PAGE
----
MOBs Go Green
This sector greatly benefits from sustainable design.
Adding green features to to commercial real estate properties has become a mainstream trend in the industry. And while all major property sectors have jumped on the green bandwagon, several niche markets also are beginning to realize the benefits of sustainable design.
MOBs and other medical-type facilities that use green elements reduce property expenses and provide cleaner and healthier environments for patients and clients. Commercial Investment Real Estate sat down with William E. Wiebe, CCIM, CRE, SIOR, senior vice president of Anchor Properties in Covington, Ky., to discuss his experience working with MOBs and hospitals and how sustainable design can benefit this sector.
CIRE: How did you become interested in working with green MOBs?
Wiebe: My partnership became interested in U.S Green Building Council’s Leadership in Energy and Environmental certification in the last three years through some of the medical architects that we work with. We have one MOB that is the basic LEED certification. All future buildings will have some level of LEED implemented into the design. Currently, we are working with a local hospital to build a 450,000-square-foot facility on 60 acres in Cincinnati, about 10 minutes from the CBD.
CIRE: What are the standard sustainable features that go into constructing a new MOB? Does it depend on whether it’s a hospital or just a medical facility?
Wiebe: There is a difference in delivery of health care services for a hospital compared to an MOB. While both provide diagnosis and medical procedures, hospitals also create a healing environment and rehabilitative service. For example, a hospital with sustainable design as a goal will provide single patient rooms for patients, making them less susceptible to infections.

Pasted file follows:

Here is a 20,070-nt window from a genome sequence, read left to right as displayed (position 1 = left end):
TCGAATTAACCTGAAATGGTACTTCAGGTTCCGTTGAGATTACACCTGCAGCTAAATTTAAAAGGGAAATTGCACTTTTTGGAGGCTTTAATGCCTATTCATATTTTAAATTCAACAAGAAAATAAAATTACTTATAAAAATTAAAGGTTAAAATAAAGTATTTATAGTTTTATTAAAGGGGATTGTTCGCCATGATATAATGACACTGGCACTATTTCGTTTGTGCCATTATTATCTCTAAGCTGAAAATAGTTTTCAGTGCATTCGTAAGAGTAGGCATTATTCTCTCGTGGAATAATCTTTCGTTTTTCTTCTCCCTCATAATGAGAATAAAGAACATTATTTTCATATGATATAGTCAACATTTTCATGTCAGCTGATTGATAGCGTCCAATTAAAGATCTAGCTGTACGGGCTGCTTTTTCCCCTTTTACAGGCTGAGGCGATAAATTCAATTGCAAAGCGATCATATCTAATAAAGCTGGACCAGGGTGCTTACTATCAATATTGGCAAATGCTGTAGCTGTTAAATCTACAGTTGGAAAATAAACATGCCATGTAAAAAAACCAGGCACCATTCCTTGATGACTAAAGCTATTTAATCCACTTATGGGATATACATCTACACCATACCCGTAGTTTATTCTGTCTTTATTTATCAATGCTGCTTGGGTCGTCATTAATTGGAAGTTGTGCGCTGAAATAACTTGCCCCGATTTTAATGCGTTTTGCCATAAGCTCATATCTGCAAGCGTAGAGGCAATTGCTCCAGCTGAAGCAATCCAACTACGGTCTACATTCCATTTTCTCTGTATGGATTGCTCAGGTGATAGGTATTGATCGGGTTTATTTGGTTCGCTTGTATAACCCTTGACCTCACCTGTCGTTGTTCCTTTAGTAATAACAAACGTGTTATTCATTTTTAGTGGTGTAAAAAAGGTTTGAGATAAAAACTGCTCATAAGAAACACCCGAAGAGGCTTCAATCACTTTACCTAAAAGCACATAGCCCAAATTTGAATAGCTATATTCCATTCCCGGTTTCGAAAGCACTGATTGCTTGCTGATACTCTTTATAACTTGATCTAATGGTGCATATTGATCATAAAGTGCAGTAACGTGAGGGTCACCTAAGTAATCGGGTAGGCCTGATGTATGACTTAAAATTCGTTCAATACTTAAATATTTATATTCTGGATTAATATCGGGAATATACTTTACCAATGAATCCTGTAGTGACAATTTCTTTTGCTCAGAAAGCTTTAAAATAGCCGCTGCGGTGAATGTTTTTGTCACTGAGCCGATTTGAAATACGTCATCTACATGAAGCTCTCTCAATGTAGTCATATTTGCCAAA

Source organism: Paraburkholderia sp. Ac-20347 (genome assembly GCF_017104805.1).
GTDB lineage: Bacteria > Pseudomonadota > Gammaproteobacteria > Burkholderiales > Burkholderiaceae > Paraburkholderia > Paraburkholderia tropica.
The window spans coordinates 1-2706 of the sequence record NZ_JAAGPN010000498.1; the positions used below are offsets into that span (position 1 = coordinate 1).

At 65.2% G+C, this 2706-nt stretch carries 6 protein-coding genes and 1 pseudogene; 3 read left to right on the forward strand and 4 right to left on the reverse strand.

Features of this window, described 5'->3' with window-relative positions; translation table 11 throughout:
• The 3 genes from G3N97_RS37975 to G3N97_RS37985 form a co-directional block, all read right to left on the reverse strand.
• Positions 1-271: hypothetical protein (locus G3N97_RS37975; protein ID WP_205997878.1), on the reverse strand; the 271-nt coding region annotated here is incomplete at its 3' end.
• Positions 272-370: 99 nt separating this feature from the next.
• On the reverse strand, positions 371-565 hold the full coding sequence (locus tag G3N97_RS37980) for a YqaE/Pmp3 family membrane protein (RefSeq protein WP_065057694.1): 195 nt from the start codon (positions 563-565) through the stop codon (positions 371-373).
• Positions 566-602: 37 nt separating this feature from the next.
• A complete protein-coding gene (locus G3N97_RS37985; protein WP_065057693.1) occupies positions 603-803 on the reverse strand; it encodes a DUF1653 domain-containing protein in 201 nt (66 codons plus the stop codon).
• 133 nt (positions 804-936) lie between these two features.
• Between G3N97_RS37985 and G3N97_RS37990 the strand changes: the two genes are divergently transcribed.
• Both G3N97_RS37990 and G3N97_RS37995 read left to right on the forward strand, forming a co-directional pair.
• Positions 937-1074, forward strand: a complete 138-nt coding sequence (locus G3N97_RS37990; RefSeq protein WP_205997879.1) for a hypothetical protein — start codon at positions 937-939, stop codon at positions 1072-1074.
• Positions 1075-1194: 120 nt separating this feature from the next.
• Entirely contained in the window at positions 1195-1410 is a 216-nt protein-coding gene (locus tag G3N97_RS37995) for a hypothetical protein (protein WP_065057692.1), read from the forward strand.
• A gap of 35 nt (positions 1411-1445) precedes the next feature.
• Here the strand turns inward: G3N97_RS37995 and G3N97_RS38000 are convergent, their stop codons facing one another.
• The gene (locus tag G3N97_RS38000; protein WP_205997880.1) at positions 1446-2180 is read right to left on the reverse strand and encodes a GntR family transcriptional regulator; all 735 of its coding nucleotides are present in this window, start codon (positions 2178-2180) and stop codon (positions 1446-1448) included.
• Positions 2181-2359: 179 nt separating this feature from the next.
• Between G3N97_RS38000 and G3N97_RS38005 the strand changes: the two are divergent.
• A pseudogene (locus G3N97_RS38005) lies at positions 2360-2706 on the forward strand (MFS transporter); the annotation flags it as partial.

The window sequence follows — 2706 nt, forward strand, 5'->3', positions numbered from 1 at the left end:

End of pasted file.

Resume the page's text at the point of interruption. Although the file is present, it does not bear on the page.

Also, rooms with exposure to natural light and other environmental features have been known to have a positive and measurable effect on the healing process. The term used in medical architecture is evidence-based design. And if the patient is able to heal faster they will spend less time in the hospital, saving the facility millions of dollars.
CIRE: Is it more costly to implement sustainable features in MOBs than in other property types? In what ways?
Wiebe: There are slight differences in the construction of MOBs and traditional office facilities. However, MOBs and ambulatory surgery centers that provide more than just diagnosis and treatment but also surgery are faced with various issues from the disposal of waste from the surgery, making building costs significantly higher.
CIRE: What advantages do green MOBs have in the marketplace? Are investors/owners/tenants looking for sustainable features? Do these features translate to higher sales prices/rents?
Wiebe: The advantages of green MOBs are just beginning to filter into the decision-making process of property owners. Cost of construction has recently dropped and the ability to build green is easier. My personal experience from owning this type of facility is that ease and efficiency greatly contribute to reducing the operating expenses.
When you can operate the facility more efficiently, you can provide savings to the physician, usually thousands of dollars over the course of a year. The savings in operating costs equates to more medical practices seeking tenancy in your building and better occupancy levels in the long run, thus a higher investment quality building and better capitalization rates.